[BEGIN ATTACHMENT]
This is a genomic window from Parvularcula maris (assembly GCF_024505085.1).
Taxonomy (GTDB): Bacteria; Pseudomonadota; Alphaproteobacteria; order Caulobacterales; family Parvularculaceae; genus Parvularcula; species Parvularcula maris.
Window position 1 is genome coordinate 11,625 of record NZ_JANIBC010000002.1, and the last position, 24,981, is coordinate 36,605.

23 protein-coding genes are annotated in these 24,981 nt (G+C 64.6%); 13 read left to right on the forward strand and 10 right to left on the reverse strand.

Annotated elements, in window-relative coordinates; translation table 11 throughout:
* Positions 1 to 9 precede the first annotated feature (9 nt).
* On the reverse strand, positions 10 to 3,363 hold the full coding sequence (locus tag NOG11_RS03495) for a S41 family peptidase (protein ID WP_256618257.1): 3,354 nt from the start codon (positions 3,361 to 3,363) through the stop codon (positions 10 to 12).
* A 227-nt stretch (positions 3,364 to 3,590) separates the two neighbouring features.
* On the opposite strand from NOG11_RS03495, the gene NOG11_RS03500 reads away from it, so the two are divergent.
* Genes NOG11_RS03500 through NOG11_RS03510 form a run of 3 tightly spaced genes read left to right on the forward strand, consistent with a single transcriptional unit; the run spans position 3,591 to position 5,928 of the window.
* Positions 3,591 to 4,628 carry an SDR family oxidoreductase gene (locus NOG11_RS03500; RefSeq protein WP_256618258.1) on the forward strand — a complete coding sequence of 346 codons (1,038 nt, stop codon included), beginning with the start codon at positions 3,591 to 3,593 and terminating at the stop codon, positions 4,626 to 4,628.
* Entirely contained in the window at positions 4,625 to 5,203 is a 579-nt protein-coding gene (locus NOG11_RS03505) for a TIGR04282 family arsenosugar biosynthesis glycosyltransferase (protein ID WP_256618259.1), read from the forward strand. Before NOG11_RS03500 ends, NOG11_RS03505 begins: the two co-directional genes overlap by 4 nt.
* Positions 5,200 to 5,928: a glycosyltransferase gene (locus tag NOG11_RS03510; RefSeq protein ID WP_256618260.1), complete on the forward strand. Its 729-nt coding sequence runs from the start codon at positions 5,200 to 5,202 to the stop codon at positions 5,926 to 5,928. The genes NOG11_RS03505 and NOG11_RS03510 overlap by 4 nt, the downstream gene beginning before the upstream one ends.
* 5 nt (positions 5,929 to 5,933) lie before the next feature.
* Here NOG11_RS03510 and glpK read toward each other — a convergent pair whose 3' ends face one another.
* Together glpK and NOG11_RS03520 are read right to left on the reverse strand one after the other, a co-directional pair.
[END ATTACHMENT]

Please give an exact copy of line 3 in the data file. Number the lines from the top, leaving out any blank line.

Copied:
Window position 1 is genome coordinate 11,625 of record NZ_JANIBC010000002.1, and the last position, 24,981, is coordinate 36,605.